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Resources - Daunting Peaks (Volcanologist)
Daunting Peaks Volcanologist
Lesson Idea by: Leanne Zorn, School District #23 (Central Okanagan)

The study of volcanoes may seem like an extremely dangerous undertaking. While it is fascinating work, volcanologists agree that the greater part of their time is spent researching, rather than running from explosions of molten lava.

"Volcanologists use math everywhere," says volcanologist Ben Edwards. "It's in everything we do."

Volcanologists collect rock samples, then use math to analyse the results and learn more about how the volcano erupted. With the help of statistical analysis, photos and measurements, they can observe changes and determine what happened when a volcano erupted.

By studying what happened in the past, volcanologists can better determine what might happen during future volcanic eruptions. They can also apply their findings to look for valuable ores.

 

Get into groups of five or six people. Using a ruler, measuring tape or dressmaker's tape, measure and record the following data for each member of your group. (Hint: Use centimeters for all measurements.)

i)  Arm span (arms outstretched from fingertip to fingertip) and height
ii)  Foot length and mid-arm length (from wrist to elbow)
iii)  Circumference of head and circumference of calf

Plot this raw data onto three separate graphs:
i)  Arm span (X axis) versus height (Y axis)
ii)  Foot length (X axis) versus mid-arm length (Y axis)
iii) Head circumference (X axis) versus calf circumference (Y axis)

Create a line of best fit for each of these three graphs. Can you make any conclusions regarding the relationships of these three sets of data?

 

Part of the research Ben Edwards does involves measuring the size of rocks at volcano sites. He analyses the data to determine what type of volcanic (or non-volcanic) event brought the rock to the site. "There are many types of rock deposits found at young volcanoes," says Edwards. "Three of the most common types of deposits are pyroclastic flow deposits, airfall deposits and avalanche deposits." Each type of deposit can be characterized by the size of rocks in it. A volcanologist can tell what type of deposit occurred by looking at a graph showing the size of rocks in a sample.

  • Pyroclastic flow deposits form when the gas and rock column from an erupting volcano gets too heavy and part of the column collapses. They have fairly well sorted rocks, but not nearly as well-sorted as an airfall deposit.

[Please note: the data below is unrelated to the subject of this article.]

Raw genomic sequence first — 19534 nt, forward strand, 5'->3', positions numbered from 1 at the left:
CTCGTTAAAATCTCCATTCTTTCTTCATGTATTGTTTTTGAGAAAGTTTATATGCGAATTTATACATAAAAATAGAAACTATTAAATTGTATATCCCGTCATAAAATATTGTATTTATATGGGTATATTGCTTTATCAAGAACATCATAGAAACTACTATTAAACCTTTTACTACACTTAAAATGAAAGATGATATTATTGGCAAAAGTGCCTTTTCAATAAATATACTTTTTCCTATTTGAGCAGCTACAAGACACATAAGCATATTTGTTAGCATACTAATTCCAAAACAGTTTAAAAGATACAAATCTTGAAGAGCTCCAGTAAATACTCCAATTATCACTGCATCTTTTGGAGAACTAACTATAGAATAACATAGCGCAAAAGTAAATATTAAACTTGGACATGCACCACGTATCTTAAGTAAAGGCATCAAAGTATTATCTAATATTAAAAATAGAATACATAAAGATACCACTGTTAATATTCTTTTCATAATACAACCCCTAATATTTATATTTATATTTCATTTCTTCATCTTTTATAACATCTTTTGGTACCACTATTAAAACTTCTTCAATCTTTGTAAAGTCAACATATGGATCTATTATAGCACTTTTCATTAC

• Airfall deposits are formed of rock fragments and pumice (solidified lava that is full of air pockets) that are shot out of the mouth of the volcano and then fall to the ground. Most of the rocks are about the same size.

  • Avalanche deposits can be caused by earthquakes associated with volcanic eruptions, or they can form from earthquakes not associated with volcanic eruptions. Since volcanoes are typically very steep, avalanches commonly occur on the slopes. Thus, avalanche deposits are commonly found at volcanoes. They contain rocks of all sizes.

  •  

    You are a volcanologist. You're studying three 10-kilogram buckets of rock collected from different locations on a volcano. Each bucket (labeled A, B, C) contains rocks collected from a different type of deposit. You've brought the buckets back to the lab and now it's time to analyse the contents.

    The contents of each bucket are sorted separately. You use a series of sieves that allow you to divide the rocks into size groups. Then you weigh the rocks in each size range. You repeat the process for each bucket. This is your data:

    Sample A has the following distribution of rock sizes:
    1)  <0.1 cm = 0.5 kg
    2)  0.1 - 0.5 cm = 0.2 kg
    3)  0.5 - 1 cm = 8.3 kg
    4)  1 - 10 cm = 0.5 kg
    5)  >10 cm = 0.5 kg

    Sample B has the following distribution of rock sizes:
    1)  <0.1 cm = 1.4 kg
    2)  0.1 - 0.5 cm = 1.1 kg
    3)  0.5 - 1 cm = 5.4 kg
    4)  1 - 10 cm = 1.8 kg
    5)  >10 cm = 0.3 kg

    Sample C has the following distribution of rock sizes:
    1)  <0.1 cm = 1.0 kg
    2)  0.1 - 0.5 cm = 2.3 kg
    3)  0.5 - 1 cm = 2.1 kg
    4)  1 - 10 cm = 2.9 kg
    5)  >10 cm = 1.7 kg